Cult Cameras – The Yashica T4 Super D (Part 1: Intro)

This is a Yashica T4 Super D. It’s plasticky, not very pretty, and was discontinued in 2002. It doesn’t have a zoom lens, an LCD screen on the back, or come with built in Wifi. It uses one non-rechargeable CR123 camera battery, shoots 35mm film, and it is, for all intents and purposes, obsolete.  Oh yeah, it averages over $200 used.


Much like the Holga or the Diana F+, this plastic point & shoot has a garnered quite the cult following. Cult following means high demand and high resale prices. Lomography has done an excellent job promoting lo-fi photography and toy cameras to the youth market. $5 plastic cameras are sold new for $50 and they have been just raking in the dough. But this Yashica’s got a little bit more substance than that.


The T4 Super D comes with an superb 35mm f/3.5 Zeiss T* four-element Tessar lens. It was the go-to P&S camera for professional photographers when being “professional” still meant something in the film days. Most importantly, the cult following exists because Terry Richardson used a Yashica T4 Super D.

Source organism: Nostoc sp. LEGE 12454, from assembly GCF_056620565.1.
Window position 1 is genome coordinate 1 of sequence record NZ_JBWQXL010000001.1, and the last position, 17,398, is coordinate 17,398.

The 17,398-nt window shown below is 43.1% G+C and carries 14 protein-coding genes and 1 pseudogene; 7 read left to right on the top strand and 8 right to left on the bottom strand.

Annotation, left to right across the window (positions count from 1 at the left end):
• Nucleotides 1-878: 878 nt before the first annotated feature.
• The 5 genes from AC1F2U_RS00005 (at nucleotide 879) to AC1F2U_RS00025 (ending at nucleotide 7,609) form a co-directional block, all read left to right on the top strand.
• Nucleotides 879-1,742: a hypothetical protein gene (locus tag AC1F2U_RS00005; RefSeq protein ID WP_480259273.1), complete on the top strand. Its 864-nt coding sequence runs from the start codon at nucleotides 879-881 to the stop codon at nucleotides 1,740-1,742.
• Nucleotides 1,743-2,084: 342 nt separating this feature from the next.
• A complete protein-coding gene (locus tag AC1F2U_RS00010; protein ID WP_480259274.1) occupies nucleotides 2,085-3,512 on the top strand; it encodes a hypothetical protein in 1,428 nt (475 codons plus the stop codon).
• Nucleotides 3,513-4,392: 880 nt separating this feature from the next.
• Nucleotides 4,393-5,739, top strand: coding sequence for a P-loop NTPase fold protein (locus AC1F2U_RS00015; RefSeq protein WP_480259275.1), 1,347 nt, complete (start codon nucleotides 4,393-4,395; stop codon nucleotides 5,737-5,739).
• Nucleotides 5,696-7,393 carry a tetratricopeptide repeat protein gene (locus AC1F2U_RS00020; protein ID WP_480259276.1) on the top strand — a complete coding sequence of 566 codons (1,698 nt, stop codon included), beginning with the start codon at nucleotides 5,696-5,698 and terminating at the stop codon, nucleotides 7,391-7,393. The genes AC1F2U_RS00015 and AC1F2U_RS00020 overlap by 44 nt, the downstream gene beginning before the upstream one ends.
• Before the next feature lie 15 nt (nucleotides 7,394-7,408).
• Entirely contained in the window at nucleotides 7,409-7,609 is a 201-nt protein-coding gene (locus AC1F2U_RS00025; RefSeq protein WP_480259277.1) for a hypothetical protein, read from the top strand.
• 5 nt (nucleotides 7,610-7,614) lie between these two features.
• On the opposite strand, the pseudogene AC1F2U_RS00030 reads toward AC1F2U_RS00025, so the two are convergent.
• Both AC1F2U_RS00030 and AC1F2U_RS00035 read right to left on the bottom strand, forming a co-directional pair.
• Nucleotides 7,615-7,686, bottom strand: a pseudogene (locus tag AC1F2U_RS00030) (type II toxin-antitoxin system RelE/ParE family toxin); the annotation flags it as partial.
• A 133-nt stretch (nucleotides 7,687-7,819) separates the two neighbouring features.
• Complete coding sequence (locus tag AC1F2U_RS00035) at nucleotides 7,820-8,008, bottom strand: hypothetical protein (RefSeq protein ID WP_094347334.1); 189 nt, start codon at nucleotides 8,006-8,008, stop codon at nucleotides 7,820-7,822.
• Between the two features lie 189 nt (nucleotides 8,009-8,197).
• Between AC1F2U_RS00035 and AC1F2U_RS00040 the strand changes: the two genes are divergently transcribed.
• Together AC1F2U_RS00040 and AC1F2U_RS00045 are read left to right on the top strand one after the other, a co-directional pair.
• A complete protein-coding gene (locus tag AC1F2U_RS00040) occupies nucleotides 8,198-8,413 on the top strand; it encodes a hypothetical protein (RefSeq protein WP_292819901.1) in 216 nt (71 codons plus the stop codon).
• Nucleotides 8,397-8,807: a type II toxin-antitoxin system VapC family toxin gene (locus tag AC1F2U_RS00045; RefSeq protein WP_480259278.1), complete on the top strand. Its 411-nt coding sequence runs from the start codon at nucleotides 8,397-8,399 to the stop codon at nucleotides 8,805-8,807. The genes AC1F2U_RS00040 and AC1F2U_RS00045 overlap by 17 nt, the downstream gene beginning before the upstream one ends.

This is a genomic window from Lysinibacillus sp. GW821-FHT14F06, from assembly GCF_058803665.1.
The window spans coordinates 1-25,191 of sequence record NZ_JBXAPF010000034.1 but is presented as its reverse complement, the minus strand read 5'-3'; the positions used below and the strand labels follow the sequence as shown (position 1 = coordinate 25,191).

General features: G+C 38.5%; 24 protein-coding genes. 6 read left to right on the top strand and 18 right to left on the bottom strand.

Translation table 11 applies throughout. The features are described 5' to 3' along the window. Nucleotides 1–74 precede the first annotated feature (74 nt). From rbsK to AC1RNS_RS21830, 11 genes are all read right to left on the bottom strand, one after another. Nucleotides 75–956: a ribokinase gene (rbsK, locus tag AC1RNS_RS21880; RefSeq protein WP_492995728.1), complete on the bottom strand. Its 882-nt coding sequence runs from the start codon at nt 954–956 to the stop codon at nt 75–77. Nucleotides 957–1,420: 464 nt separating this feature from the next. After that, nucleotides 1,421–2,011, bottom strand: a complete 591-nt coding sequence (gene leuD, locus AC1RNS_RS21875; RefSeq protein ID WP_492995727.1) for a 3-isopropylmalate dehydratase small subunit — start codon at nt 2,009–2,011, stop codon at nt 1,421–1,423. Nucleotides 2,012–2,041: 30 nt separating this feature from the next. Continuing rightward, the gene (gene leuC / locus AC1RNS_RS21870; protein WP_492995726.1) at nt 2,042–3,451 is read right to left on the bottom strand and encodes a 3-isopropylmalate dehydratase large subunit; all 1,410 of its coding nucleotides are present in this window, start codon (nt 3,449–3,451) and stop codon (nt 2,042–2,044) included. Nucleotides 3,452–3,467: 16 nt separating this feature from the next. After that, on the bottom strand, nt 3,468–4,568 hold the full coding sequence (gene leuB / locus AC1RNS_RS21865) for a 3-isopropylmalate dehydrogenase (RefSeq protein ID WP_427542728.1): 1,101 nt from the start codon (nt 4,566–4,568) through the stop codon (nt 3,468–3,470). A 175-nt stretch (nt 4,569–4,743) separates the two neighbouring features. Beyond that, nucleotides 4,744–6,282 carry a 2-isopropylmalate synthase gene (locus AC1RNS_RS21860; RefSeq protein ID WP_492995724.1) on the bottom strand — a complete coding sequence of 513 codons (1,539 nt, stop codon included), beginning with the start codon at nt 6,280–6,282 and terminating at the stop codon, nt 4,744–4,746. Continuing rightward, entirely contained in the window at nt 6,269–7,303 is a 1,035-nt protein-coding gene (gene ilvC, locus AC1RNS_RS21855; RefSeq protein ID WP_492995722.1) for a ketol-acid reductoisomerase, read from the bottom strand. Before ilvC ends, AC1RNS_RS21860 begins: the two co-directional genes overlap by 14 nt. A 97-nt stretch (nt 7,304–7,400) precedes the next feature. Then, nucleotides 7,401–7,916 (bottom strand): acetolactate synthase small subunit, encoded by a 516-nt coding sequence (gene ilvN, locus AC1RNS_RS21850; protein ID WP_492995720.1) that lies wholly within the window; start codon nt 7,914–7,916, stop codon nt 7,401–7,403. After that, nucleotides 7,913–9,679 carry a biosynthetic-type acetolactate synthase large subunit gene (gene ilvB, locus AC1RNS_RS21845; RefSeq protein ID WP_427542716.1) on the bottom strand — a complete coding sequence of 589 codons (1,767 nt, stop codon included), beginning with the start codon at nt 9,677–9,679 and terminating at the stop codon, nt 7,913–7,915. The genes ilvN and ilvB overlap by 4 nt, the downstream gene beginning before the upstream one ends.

[youtube https://www.youtube.com/watch?v=JKQDsGvVJ9M?rel=0&w=640&h=360]

On top of the camera is a Super Scope. It’s a waste-level view finder that helps you frame your subject from a low angle. This is only available on the T4 Super D (called T5 in some markets) and the T3, but on the regular T4 (weird).

Notice the Centrum bottle being projected through the Super Scope
Notice the Centrum bottle being projected through the Super Scope

It’s remarkably simple, yet well built. It’s all plastic, but the seams are airtight, and the camera is weatherproof. It feels heavier than it looks, and there are no creaks associated with a regular plastic cameras.


So in keeping with our Terry Richardson theme this month and to complete Part 3 of our “How to Shoot like Terry Richardson” series, I will be shooting this Yashica with a variety of negative and slide film over the next few weeks, in sunny California no less. An in-depth analysis of his style just wouldn’t be complete without this camera. Part 2 of this series on the Yashica T4 will compare this film camera to today’s digital counterpart. Stay tuned.